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Dota 2 7.24 Gameplay Update: Goodbye Shrines

Michael Hassall  | 

No more shrines and lots more focus outposts in Dota 2’s 7.24 patch. (Photo courtesy Valve)

The DreamLeague Season 13: Leipzig Major is barely in the books, and right as Team Secret took the crown, Valve dropped a huge new Dota 2 patch in the form of the 7.24 Gameplay update.

In fact, keen eyed Dota fans will have noticed that the patch dropped midway through the Grand Finals, giving all those not locked in a battle for first place at a Major a few more hours with it. Joking aside, the patch has shifted a fair number of things and addressed some concerns with elements from the revolutionary 7.23 update that had started to materialize.

Shrines Out, Outposts In

Chief among the changes are the complete removal of Shrines. The building first added in 7.00 are now completely gone from the game. Valve had previously experimented with reducing the number of these buildings in 7.23e, but has now decided they’re just not worth keeping.

Their removal, along with the addition of outposts to both team’s primary jungles is a change to promote more conflict over vision. Each team now starts with all their side’s outposts captured, albeit with their vision halved. When they’re captured, they’ll drop a huge amount of XP, giving teams far better incentives to fight.

They May Be Neutral, but Balance Eludes Them

Another big change is a shift in neutral items. This category of item, introduced in 7.23, has been a contentious change to the game from day one. Neutral items are now some of the most sought after bits of gear in any given game, with a single Tier 5 item being enough to end a game in favor of your team.

To limit their massive impact on the game, heroes can now only equip a single neutral item. To balance this out you get handy dedicated neutral slot on your item bar, so that Apex you’ve lovingly farmed for is no longer going to burn a hole in your inventory.

Extra neutral items also no longer have to lie on the floor of your fountain while you’re waiting for them to be equipped. There’s a in-built team stash back at home which you can teleport the items too. This also stops sneaky opponents from rushing your base in a suicidal attempt to steal a pair of Force Boots.

Inhibiting the power and effect of neutral items seems to be the main focus of this patch. Along with your new neutral slot, backpack slots have been reduced but the total amount of neutral items that can drop for heroes has been increased by one to a total of four. As a bonus, drop chance and rates have been increased in several cases. Although not all of these changes seem to be working as intended:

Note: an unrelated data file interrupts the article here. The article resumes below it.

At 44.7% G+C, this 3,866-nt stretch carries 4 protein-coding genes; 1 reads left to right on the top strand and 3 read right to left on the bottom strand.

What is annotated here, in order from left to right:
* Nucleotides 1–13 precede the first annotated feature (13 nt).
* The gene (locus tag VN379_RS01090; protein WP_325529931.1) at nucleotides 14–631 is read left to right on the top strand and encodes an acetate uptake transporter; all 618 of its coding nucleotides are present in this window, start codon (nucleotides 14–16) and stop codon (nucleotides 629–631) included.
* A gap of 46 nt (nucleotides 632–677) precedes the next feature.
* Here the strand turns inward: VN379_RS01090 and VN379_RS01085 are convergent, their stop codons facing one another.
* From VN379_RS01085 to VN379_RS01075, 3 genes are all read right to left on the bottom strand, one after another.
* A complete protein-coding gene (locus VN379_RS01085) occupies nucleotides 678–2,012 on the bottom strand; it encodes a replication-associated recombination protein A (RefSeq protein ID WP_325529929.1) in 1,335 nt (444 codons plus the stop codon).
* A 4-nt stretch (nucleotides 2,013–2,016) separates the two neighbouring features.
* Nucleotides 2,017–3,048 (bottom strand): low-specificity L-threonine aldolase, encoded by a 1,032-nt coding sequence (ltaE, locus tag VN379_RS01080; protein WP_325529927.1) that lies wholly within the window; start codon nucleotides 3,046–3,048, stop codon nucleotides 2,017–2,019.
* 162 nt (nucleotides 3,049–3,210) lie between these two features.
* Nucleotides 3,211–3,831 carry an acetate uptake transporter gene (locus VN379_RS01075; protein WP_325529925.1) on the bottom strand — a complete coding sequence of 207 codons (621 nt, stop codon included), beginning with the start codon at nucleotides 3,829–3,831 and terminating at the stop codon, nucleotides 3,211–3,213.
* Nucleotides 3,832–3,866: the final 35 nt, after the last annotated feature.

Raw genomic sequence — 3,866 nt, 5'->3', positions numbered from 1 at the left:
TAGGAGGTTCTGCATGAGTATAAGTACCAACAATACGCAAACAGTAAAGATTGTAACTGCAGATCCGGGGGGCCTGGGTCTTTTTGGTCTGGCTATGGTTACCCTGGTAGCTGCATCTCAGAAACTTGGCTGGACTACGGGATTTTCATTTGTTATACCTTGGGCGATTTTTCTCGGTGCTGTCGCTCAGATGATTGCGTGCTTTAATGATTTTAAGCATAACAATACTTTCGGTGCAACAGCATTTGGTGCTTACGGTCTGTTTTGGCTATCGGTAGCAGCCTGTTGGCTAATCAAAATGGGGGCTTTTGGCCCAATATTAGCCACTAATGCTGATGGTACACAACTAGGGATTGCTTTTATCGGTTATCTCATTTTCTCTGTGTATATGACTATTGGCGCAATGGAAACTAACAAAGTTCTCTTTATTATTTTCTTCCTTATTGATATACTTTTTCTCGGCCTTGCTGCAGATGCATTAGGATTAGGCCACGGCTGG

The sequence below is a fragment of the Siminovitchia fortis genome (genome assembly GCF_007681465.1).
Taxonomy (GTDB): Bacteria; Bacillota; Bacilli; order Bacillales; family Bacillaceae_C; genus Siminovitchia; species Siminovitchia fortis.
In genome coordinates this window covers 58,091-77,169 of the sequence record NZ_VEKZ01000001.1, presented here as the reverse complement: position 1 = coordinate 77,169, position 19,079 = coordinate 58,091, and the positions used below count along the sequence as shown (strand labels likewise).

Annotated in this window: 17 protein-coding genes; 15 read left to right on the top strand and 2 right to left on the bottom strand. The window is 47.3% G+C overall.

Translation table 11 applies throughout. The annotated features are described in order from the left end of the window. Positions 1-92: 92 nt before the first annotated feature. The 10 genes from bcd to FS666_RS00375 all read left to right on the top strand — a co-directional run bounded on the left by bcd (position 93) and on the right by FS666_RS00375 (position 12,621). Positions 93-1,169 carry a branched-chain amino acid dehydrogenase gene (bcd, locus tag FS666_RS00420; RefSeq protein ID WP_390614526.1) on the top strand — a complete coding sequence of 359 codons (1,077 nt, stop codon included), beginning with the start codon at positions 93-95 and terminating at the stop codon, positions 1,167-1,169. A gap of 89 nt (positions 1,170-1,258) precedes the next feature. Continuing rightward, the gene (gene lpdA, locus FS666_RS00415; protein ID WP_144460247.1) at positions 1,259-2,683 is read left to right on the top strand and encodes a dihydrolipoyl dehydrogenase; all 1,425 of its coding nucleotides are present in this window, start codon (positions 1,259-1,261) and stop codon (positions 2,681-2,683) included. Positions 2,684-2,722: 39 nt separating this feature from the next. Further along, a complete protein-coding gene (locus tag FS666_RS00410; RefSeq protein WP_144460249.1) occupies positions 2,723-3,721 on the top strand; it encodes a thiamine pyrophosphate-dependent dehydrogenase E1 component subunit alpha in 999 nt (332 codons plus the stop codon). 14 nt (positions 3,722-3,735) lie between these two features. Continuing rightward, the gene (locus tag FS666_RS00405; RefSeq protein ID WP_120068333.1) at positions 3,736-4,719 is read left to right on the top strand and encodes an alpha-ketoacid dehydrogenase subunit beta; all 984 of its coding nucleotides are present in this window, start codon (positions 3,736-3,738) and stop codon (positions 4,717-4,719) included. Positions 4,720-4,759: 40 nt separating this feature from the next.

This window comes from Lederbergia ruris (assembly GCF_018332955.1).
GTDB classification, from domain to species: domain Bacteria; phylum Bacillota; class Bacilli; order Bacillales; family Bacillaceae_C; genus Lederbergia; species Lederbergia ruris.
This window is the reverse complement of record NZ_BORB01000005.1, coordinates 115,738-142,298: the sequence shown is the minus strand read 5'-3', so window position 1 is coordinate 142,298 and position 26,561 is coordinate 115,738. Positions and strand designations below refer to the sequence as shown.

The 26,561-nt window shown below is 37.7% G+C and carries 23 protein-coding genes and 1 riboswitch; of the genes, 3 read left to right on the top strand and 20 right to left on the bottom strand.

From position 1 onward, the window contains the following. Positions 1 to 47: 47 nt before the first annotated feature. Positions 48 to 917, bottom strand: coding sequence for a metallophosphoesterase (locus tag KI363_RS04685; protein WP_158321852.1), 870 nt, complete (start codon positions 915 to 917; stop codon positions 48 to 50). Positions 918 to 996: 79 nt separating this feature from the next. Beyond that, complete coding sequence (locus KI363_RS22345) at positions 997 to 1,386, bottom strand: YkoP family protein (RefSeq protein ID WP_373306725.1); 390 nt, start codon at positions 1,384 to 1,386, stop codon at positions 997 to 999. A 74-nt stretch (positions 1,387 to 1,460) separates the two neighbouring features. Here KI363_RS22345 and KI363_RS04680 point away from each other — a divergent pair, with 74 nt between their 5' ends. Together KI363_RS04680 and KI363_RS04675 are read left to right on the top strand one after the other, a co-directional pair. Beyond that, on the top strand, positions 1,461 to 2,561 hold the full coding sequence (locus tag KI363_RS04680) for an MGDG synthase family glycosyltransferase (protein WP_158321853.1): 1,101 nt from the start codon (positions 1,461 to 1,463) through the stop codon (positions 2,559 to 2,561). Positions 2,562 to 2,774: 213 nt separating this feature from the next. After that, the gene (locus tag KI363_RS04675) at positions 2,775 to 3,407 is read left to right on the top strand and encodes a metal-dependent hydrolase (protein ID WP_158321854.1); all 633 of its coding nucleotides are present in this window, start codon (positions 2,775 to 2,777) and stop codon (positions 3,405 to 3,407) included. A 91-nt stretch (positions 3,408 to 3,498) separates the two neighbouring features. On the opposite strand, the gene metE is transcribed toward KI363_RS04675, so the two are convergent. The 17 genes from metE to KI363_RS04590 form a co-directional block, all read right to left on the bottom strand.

The Rest

Of course there’s also been plenty of buffs and nerfs to heroes, with notably numbers taken off the likes of Doom, Ancient Apparition, and IO (all heroes that saw plenty of play at the major). What’s more, every single gold-per-minute talent has been removed, usually replaced with increased damage of some description. Despite this, not all support players are lamenting the loss of GPM.

Items have, of course, been tweaked but far less than you would imagine from a patch focused on bringing neutral items into a more consistent level of balance. In many cases, numbers like mana costs or cooldowns have been increased, and damage reduced, but not by significant amounts. Phoenix Ash was also removed, while changes to Tangos, Mangos and Mango trees have reduced the overall sustain heroes potentially have available to the.

Final Thoughts

On first impressions 7.24 seems to be a complete retread of neutral items. But far from it, this is a committal to the idea that neutral items will now be a big focal point of the game. However, Valve has removed some of the negative ways the items were affecting matches. More cheesy elements, supports with far more items than their gold should allow, and other factors will have been reduced with this patch. As ever though, resourceful Dota 2 players will always find ways around these limits.

The full patch notes are available on the Dota 2 website.

Michael Hassall
Michael Hassall
Michael is a Brit-based esports generalist and timezone traveler. He spends his free time polishing his collection of fighting game tournament participation trophies.